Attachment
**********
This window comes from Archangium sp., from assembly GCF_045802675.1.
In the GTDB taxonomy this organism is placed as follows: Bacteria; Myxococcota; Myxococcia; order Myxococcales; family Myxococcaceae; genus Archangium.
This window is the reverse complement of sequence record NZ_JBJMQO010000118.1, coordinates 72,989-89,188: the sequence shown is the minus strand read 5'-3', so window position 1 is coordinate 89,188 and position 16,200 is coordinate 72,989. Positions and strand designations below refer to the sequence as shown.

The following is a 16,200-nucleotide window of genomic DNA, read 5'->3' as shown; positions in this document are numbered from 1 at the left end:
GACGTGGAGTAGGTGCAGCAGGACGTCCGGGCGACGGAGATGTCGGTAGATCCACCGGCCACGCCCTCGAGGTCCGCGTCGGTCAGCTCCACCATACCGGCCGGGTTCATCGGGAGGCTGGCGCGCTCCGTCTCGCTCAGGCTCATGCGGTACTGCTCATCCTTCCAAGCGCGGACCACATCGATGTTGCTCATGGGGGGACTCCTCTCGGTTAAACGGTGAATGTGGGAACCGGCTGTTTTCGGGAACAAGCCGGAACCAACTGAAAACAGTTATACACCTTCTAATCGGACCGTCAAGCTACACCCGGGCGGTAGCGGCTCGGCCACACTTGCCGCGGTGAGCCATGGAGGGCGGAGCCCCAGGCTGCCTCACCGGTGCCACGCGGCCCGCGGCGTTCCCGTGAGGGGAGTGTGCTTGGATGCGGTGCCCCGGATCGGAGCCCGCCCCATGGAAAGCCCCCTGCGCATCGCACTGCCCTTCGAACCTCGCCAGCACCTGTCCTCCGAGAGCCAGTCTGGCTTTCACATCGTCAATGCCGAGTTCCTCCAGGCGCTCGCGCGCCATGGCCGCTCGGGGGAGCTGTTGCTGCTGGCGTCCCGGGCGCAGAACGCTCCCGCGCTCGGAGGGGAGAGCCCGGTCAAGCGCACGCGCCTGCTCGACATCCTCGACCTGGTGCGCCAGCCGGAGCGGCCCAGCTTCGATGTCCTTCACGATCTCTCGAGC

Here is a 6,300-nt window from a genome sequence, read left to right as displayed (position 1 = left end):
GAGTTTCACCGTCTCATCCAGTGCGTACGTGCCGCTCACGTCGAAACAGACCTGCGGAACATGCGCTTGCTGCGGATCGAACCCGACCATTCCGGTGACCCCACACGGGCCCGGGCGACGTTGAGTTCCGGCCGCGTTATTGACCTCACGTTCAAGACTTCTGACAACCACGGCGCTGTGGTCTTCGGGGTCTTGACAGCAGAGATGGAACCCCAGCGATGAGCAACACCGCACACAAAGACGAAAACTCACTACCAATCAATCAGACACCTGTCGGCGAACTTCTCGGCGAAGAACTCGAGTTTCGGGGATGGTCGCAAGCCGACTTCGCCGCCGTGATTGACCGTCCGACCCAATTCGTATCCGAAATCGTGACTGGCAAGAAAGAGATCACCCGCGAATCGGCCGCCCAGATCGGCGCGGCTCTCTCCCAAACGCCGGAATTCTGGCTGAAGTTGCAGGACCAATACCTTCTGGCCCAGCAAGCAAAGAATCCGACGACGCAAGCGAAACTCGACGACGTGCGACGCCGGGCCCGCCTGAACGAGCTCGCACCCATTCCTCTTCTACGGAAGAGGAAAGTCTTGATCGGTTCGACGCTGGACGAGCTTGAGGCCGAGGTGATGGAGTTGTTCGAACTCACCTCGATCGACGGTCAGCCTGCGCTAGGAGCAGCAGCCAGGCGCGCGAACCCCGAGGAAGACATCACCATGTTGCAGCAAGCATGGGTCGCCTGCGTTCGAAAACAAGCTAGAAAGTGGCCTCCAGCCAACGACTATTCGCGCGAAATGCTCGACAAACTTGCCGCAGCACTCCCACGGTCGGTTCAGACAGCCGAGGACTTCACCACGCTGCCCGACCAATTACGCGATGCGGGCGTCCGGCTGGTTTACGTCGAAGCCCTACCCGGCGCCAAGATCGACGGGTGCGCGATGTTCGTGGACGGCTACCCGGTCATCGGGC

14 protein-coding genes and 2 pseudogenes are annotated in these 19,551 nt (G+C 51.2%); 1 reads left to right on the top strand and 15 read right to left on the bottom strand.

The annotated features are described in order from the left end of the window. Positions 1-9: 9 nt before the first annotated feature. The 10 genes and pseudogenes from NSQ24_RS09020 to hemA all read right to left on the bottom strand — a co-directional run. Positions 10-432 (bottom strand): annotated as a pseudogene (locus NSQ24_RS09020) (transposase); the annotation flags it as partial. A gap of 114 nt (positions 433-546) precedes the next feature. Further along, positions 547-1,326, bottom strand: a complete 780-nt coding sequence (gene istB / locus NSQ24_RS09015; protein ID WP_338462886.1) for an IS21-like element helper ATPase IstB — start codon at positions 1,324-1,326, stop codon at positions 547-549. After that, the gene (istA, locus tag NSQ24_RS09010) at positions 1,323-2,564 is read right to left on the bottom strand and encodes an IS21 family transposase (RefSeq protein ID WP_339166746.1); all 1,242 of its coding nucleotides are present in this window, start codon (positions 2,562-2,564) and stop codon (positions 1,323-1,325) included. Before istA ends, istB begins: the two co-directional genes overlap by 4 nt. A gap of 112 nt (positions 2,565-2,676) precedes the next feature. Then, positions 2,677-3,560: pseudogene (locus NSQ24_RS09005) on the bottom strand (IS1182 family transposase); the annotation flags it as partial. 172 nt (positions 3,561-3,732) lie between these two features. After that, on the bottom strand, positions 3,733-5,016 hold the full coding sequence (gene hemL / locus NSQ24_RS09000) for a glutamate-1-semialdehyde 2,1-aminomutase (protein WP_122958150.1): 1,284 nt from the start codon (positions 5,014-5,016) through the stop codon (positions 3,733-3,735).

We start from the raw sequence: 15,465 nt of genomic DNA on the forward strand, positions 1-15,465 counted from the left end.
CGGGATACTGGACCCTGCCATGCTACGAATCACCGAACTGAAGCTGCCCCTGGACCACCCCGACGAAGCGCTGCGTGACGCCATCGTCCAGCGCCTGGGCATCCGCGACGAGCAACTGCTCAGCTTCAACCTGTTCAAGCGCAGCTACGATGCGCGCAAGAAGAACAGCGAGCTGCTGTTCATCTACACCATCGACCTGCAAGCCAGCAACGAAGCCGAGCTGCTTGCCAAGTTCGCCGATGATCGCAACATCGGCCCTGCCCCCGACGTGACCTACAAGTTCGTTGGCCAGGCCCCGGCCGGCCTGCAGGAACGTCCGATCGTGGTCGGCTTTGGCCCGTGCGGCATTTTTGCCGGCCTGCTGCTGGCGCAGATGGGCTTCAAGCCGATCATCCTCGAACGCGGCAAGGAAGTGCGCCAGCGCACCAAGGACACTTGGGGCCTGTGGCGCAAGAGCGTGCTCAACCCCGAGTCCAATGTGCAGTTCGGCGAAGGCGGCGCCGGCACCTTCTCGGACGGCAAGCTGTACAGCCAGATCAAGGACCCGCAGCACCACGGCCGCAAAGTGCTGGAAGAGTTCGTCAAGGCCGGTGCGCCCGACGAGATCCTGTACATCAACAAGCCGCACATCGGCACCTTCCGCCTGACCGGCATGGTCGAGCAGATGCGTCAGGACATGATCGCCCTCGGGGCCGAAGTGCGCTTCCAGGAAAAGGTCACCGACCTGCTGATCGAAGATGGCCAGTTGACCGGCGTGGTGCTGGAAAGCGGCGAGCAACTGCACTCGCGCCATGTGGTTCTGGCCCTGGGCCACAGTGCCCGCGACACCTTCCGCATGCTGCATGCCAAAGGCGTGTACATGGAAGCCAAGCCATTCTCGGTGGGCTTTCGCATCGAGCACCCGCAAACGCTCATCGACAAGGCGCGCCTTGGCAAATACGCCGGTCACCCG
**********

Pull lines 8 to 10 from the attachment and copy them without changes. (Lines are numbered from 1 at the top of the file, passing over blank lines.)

14 protein-coding genes and 2 pseudogenes are annotated in these 19,551 nt (G+C 51.2%); 1 reads left to right on the top strand and 15 read right to left on the bottom strand.

The annotated features are described in order from the left end of the window. Positions 1-9: 9 nt before the first annotated feature. The 10 genes and pseudogenes from NSQ24_RS09020 to hemA all read right to left on the bottom strand — a co-directional run. Positions 10-432 (bottom strand): annotated as a pseudogene (locus NSQ24_RS09020) (transposase); the annotation flags it as partial. A gap of 114 nt (positions 433-546) precedes the next feature. Further along, positions 547-1,326, bottom strand: a complete 780-nt coding sequence (gene istB / locus NSQ24_RS09015; protein ID WP_338462886.1) for an IS21-like element helper ATPase IstB — start codon at positions 1,324-1,326, stop codon at positions 547-549. After that, the gene (istA, locus tag NSQ24_RS09010) at positions 1,323-2,564 is read right to left on the bottom strand and encodes an IS21 family transposase (RefSeq protein ID WP_339166746.1); all 1,242 of its coding nucleotides are present in this window, start codon (positions 2,562-2,564) and stop codon (positions 1,323-1,325) included. Before istA ends, istB begins: the two co-directional genes overlap by 4 nt. A gap of 112 nt (positions 2,565-2,676) precedes the next feature. Then, positions 2,677-3,560: pseudogene (locus NSQ24_RS09005) on the bottom strand (IS1182 family transposase); the annotation flags it as partial. 172 nt (positions 3,561-3,732) lie between these two features. After that, on the bottom strand, positions 3,733-5,016 hold the full coding sequence (gene hemL / locus NSQ24_RS09000) for a glutamate-1-semialdehyde 2,1-aminomutase (protein WP_122958150.1): 1,284 nt from the start codon (positions 5,014-5,016) through the stop codon (positions 3,733-3,735).

We start from the raw sequence: 15,465 nt of genomic DNA on the forward strand, positions 1-15,465 counted from the left end.